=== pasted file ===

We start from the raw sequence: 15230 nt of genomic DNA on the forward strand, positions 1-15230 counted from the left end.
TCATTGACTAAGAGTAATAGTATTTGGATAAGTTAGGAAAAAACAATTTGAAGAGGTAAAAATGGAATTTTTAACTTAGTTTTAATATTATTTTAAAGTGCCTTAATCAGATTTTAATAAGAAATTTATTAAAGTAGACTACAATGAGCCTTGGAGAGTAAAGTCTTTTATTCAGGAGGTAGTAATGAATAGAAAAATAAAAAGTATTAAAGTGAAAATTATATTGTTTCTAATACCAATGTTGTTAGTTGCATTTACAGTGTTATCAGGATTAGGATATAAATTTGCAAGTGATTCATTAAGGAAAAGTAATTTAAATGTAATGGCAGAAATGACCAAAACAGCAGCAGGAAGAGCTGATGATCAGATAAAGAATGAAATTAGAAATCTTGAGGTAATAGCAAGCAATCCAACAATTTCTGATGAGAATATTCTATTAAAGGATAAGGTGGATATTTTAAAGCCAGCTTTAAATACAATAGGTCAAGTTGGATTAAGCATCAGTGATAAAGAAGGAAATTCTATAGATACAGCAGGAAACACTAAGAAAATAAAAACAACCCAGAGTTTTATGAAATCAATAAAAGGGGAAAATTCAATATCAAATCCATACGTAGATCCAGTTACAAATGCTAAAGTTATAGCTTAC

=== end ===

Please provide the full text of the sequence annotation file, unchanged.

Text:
We start from the raw sequence: 15230 nt of genomic DNA on the forward strand, positions 1-15230 counted from the left end.
TCATTGACTAAGAGTAATAGTATTTGGATAAGTTAGGAAAAAACAATTTGAAGAGGTAAAAATGGAATTTTTAACTTAGTTTTAATATTATTTTAAAGTGCCTTAATCAGATTTTAATAAGAAATTTATTAAAGTAGACTACAATGAGCCTTGGAGAGTAAAGTCTTTTATTCAGGAGGTAGTAATGAATAGAAAAATAAAAAGTATTAAAGTGAAAATTATATTGTTTCTAATACCAATGTTGTTAGTTGCATTTACAGTGTTATCAGGATTAGGATATAAATTTGCAAGTGATTCATTAAGGAAAAGTAATTTAAATGTAATGGCAGAAATGACCAAAACAGCAGCAGGAAGAGCTGATGATCAGATAAAGAATGAAATTAGAAATCTTGAGGTAATAGCAAGCAATCCAACAATTTCTGATGAGAATATTCTATTAAAGGATAAGGTGGATATTTTAAAGCCAGCTTTAAATACAATAGGTCAAGTTGGATTAAGCATCAGTGATAAAGAAGGAAATTCTATAGATACAGCAGGAAACACTAAGAAAATAAAAACAACCCAGAGTTTTATGAAATCAATAAAAGGGGAAAATTCAATATCAAATCCATACGTAGATCCAGTTACAAATGCTAAAGTTATAGCTTAC